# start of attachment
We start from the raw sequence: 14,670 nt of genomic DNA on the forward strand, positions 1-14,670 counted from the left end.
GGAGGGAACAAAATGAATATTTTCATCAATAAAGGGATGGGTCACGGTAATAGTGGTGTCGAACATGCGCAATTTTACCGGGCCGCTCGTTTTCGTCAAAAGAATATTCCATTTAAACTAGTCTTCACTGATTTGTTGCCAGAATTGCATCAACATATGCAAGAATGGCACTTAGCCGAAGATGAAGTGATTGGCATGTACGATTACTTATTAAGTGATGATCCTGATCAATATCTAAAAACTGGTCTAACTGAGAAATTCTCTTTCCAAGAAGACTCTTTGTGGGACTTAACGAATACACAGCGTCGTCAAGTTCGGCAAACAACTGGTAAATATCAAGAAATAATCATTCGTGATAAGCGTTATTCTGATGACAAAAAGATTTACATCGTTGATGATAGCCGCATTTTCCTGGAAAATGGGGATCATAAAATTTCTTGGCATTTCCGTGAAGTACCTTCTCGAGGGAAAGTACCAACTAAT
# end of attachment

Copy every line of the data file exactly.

We start from the raw sequence: 14,670 nt of genomic DNA on the forward strand, positions 1-14,670 counted from the left end.
GGAGGGAACAAAATGAATATTTTCATCAATAAAGGGATGGGTCACGGTAATAGTGGTGTCGAACATGCGCAATTTTACCGGGCCGCTCGTTTTCGTCAAAAGAATATTCCATTTAAACTAGTCTTCACTGATTTGTTGCCAGAATTGCATCAACATATGCAAGAATGGCACTTAGCCGAAGATGAAGTGATTGGCATGTACGATTACTTATTAAGTGATGATCCTGATCAATATCTAAAAACTGGTCTAACTGAGAAATTCTCTTTCCAAGAAGACTCTTTGTGGGACTTAACGAATACACAGCGTCGTCAAGTTCGGCAAACAACTGGTAAATATCAAGAAATAATCATTCGTGATAAGCGTTATTCTGATGACAAAAAGATTTACATCGTTGATGATAGCCGCATTTTCCTGGAAAATGGGGATCATAAAATTTCTTGGCATTTCCGTGAAGTACCTTCTCGAGGGAAAGTACCAACTAAT